Larger Payments for Younger Children
Early childhood presents a perfect storm of difficult conditions, which could be addressed by a child allowance. First, it is a time of astonishingly rapid development, when children's brains are acquiring critical neural function and structures that serve as the foundation for future cognitive, social, emotional, and health outcomes (Nelson and Sheridan 2011). Evidence reviewed in the previous section suggests that the development of young children may be most responsive to increases in household income. Second, early childhood is the time when key child enrichment expenditures—in particular childcare—are highest. Data from the Consumer Expenditure Survey show that although total expenditures on child enrichment tend to be higher for school-age than preschool children, key expenditures on child care tend to be much higher ($1,438 versus $240 per child per year) for families with only preschoolers relative to families with only school-age children (Kaushal, Magnuson, and Waldfogel 2011). Childcare for infants and toddlers is particularly expensive because infants and toddlers require much closer adult contact than older preschoolers do.
Third, parents of young children tend to have lower family incomes than parents of older children. Census Bureau data for 2014 show that nearly one-quarter (23.5 percent) of children under age six live in families with cash incomes below the official poverty line, versus less than one-fifth (19.4 percent) of children age six and older. More than 2.5 million infants, toddlers, and older preschoolers live in deep poverty, defined as income less than one-half of the official poverty line (Jencks 2016). These considerations argue in favor of higher child allowance payments to families with young rather than older children, which we operationalize as an additional $50 per month per child under the age of six. At the same time, however, we note that an undifferentiated payment has the virtue of simplicity and constitutes a symbolic and practical expression of the ethical belief that all children are equally deserving.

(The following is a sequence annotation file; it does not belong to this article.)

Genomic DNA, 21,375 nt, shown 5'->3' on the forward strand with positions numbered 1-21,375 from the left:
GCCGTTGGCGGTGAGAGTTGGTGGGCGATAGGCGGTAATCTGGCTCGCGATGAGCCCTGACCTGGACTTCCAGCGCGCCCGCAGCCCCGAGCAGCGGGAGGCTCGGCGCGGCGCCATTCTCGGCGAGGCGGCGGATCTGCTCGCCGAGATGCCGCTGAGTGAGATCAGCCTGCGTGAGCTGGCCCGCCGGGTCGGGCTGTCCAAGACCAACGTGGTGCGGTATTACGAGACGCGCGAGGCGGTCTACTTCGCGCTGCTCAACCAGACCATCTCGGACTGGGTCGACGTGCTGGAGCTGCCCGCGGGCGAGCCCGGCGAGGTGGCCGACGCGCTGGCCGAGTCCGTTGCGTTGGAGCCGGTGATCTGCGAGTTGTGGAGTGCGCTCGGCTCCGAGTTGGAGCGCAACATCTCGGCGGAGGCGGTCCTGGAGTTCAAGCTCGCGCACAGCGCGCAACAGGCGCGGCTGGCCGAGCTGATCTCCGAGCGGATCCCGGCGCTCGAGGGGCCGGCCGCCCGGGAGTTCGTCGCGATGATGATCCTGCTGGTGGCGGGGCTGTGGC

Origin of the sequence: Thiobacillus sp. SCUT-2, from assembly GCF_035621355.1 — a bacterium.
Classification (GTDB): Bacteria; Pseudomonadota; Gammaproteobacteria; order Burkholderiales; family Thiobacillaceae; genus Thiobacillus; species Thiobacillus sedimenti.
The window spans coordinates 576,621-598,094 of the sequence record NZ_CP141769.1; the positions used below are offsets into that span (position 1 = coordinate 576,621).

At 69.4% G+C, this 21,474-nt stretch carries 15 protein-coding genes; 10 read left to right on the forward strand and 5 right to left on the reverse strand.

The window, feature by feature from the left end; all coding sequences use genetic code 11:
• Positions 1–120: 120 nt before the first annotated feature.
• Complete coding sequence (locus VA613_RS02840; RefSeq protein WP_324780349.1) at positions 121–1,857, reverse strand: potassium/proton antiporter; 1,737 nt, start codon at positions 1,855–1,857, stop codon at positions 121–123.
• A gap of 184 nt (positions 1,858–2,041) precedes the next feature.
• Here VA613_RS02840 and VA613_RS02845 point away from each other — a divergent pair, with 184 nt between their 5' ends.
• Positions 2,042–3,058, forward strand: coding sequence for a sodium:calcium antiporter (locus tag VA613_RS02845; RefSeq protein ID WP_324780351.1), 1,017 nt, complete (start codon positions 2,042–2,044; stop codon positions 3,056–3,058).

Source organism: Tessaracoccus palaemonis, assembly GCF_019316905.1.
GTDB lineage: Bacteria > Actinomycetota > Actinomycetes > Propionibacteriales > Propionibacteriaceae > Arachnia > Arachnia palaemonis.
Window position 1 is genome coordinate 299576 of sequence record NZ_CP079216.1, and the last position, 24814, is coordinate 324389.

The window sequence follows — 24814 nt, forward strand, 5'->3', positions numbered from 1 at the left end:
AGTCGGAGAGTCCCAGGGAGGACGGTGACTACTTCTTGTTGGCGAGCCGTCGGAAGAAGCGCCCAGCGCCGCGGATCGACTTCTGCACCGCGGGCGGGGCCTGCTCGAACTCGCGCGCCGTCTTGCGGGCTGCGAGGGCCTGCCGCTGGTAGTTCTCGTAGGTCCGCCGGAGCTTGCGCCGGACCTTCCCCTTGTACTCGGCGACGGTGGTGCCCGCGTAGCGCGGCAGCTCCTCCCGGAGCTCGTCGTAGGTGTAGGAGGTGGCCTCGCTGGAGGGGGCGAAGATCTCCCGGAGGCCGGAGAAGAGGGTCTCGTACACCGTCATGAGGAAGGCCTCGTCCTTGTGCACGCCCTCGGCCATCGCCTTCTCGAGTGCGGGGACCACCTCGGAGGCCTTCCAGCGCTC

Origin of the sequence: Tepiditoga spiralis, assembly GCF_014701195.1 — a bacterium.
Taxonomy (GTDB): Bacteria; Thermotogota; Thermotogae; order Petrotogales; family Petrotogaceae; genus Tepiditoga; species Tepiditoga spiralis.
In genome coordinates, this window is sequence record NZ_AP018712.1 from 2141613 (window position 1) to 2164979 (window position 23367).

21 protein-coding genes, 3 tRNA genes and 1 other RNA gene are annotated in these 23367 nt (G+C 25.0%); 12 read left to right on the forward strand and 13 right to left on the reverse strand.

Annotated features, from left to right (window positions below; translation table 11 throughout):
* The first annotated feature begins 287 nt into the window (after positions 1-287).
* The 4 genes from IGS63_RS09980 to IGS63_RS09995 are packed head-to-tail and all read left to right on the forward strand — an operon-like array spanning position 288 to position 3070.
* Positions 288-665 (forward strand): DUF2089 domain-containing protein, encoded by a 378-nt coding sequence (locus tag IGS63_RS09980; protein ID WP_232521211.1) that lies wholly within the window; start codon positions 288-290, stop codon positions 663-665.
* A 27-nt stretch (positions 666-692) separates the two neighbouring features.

Payments and Additional Children
Whether benefits should decline with additional children to reflect economies of scale is a question policymakers should consider. A common practice in studies of family well-being is to adjust income for family size, reflecting [End Page 31] a less-than-proportional increase in expenses as the number of family members increases. Consensus on exactly what those adjustments should look like (see, for example, Anyaegbu 2010), however, has not been reached and so we do not include such an adjustment in two of our three proposed policy versions. At one extreme is the assumption that all family members add the same amount to a family's need for income, for example, families with four members generate twice the need for income as families with only two members. This is almost certainly not always the case—despite the fact that childcare expenses increase directly with the number of children—given that expenditures on, say, heating or cooling a home hardly change with additional family members. Also, younger children can double up in bedrooms, reducing the need for more expensive housing. Carried to an extreme, this argument suggests that additional members add nothing to family needs; but this is clearly not the case, given the importance of expenditures such as food, which do increase. A critical question is how exactly families would allocate child allowance benefits. Economies of scale will apply in some cases but not others.
One can express the spectrum of possible adjustments with the exponent X in the following simple equation:
Needs = (Number of children)X
where X=1 in the case of equal needs for all family members and X=0 if needs do not increase at all with increases in family size (Buhmann et al. 1988).